Kickstarter or Nonstarter? Leisure Suit Larry Takes His Turn on the Catwalk

UPDATE: After a full day, the project has hit $100k in commitments, including 9 $1,000 backers. The odds of me taking some egg in the face over this post just went up, but honestly, my gut instinct is still that it’s going to sputter out short of the mark. 

Verdict: Nonstarter!

I’ve been wondering at what point I would see a game-related Kickstarter go one bridge too far to grab my interest. It took a bit longer than I thought, but I think the reveal that Replay Games has teamed up with series creator Al Lowe to remake the Leisure Suit Larry series may just fit the bill. First, the obligatory details:

The team that created Leisure Suit Larry 1 has been reassembled to create a 2012 “Reloaded” version.  Al Lowe, Josh Mandel, Sabine Duvall, and Leslie Balfour have teamed up with Replay Games to form what we call “The Dream Team” of adventure games.  We’ll be making Leisure Suit Larry 1-7 and keeping you guys informed every step of the way.  If this game is successful then we can bring you guys the rest of the Leisure Suit Larry games (and maybe even Leisure Suit Larry 4: The Case Of The Missing Floppies)!

The remake aims to bring the game to mobile devices, add in full voice acting (while still going mobile?), update the graphics, and add more of the “humor that’s made Al Lowe a household name.” The bottom end donation is $15 and will get you a digital copy of the game. The progressive “rewards” from there include a PDF art book, soundtrack, playing cards, and Larry-themed condom. I assume that’s one of those trademark bits of humor that made Al Lowe a household name?

Look, it’s not my intention to disrespect Lowe, Replay Games, or anyone’s love for this series. Hey, when I was 12 (give or take a couple years) I loved this series. But I was 12 and the list of games with content that my parents would object to of was pretty darn short. If you brought 12-year old me to the present, I suspect he’d agree with 3729-year old me that Larry Laffer is a character best left to the ghosts of gaming’s past. But that hasn’t stopped Al Lowe and company attempts to resurrect this series at every turn. It’s not like this is the first attempt to make Larry connect to a modern audience. In the past decade we’ve seen such success stories as:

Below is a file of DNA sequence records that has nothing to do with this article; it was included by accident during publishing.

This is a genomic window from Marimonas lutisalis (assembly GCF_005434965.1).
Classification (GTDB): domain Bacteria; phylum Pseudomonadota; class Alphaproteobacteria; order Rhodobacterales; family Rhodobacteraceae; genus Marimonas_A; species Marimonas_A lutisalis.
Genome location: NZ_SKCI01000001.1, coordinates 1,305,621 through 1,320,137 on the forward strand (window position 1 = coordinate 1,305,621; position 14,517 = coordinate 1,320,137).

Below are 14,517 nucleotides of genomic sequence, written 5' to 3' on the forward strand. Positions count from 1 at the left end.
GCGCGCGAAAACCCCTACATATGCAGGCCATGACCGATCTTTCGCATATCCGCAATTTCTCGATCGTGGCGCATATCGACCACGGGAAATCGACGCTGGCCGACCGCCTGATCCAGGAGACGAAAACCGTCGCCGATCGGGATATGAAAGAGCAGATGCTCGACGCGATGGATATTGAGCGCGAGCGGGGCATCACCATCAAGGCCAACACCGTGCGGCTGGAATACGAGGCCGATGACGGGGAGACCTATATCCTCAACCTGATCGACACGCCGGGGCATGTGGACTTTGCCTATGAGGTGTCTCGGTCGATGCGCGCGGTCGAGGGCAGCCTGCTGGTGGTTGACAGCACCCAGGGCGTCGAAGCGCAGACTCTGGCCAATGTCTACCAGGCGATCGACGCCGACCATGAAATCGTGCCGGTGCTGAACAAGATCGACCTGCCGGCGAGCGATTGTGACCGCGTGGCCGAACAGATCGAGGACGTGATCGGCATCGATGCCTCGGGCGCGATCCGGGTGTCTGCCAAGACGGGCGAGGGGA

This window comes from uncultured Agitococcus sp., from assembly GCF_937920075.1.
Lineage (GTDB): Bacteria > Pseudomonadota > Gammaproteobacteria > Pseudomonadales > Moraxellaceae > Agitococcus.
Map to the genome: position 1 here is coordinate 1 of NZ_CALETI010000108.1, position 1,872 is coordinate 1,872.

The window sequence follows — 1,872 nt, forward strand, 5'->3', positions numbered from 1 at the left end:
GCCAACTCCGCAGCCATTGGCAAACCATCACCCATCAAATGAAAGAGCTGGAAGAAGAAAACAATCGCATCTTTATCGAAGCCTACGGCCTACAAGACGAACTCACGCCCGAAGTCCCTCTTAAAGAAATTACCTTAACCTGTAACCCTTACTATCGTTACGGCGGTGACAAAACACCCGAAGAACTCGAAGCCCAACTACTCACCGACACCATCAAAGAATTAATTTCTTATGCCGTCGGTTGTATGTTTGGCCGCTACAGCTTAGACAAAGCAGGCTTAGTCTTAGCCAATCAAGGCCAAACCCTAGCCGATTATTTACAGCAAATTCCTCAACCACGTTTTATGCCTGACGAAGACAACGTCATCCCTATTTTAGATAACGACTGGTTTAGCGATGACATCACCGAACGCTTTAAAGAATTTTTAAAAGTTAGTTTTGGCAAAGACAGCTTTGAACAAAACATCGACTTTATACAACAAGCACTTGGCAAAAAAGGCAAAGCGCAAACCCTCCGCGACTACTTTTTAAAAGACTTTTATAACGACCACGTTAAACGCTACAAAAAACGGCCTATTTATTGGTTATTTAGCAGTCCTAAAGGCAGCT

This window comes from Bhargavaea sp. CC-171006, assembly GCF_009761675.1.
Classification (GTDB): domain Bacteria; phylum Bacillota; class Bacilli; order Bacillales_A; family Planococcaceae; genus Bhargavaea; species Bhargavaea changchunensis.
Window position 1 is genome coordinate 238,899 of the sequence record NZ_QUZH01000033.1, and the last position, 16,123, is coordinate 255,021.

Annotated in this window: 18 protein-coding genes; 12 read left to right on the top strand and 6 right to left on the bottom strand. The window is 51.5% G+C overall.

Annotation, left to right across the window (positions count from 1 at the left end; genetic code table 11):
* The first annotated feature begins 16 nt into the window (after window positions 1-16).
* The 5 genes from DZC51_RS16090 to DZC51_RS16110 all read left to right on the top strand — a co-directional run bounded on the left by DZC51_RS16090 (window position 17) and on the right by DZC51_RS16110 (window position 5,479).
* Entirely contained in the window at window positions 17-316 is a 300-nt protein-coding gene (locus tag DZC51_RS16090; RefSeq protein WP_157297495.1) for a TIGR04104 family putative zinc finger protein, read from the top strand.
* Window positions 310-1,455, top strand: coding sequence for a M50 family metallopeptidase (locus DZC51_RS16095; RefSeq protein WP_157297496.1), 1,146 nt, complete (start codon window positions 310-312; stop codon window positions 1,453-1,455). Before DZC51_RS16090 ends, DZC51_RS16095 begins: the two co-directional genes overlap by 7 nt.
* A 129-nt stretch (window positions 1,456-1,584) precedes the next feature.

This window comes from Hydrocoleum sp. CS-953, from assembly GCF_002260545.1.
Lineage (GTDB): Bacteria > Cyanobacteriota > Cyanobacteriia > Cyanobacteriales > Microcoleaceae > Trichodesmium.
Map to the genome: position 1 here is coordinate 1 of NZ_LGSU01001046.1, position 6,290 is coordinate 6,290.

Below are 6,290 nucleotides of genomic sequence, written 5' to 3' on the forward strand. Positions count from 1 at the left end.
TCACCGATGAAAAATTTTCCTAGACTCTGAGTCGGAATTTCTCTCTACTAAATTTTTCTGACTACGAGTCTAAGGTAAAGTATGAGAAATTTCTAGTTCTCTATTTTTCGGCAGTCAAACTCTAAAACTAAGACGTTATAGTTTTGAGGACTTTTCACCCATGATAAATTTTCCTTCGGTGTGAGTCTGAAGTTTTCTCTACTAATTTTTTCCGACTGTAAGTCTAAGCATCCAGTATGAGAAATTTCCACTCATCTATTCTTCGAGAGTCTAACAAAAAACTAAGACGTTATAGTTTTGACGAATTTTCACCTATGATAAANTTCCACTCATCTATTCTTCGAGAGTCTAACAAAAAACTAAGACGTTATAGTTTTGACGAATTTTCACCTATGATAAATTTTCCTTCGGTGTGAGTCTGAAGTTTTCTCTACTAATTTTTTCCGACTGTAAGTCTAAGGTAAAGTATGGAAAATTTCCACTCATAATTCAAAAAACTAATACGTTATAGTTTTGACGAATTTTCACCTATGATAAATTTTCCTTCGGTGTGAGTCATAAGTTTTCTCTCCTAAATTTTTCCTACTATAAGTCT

– 2009: Leisure Suit Larry: Box Office Bust (how appropriate)
– 2007: Leisure Suit Larry: Love for Sail
– 2004: Leisure Suit Larry: Magna Cum Laude

EDIT: To be fair, Al Lowe was not directly involved in these projects. That established, I don’t think their only problem was that they were bad games. Larry is not a character with wide-ranging appeal. I don’t think he’s a character with even modest-ranging appeal anymore, nor has he been for quite some time.

Kickstarter gaming projects, up to this point, have generally been about resurrecting game franchises and varieties of gameplay that other publishers have generally rejected. It’s not like Brian Fargo didn’t try to get a publisher for Wasteland 2. Without Kickstarter that project sits in a drawer. Leisure Suit Larry? He’s had his chance, more than one, to connect with a modern audience and guess what? Eyerolls and crickets has been my general impression.

Given that, this will be an interesting project to watch. After On day one of a month-long campaign it currently sits at a bit over $20k (at the time of this post) against a goal of $500,000. My experience has been that if a Kickstarter game project goes big, the donations surge on that first day. If that’s going to happen here, the momentum sure hasn’t started to kick in just yet. So, the question becomes, if it ends, say, its first 48 hours at $100k, does it have any prayer of making it the rest of the way? I’m not holding my breath.  But perhaps I’m underestimating the appeal of stepping into the shoes of a balding middle-aged swinger clad in polyester. Does this project excite any of you?

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Todd Brakke

Todd was born in Ann Arbor, with a Michigan helmet in one hand and a mouse in the other. (Never you mind the logistics of this.) He grew, vertically anyway, and is a 20-year publishing veteran as an editor of books on consumer tech and professional development for educators. Because that wasn't enough of a challenge, Todd was a 20-year part-time snob about video games, writing reviews, features, and more for multiple outlets from 1997-2015. Follow him on Twitter @toddsfoolery.

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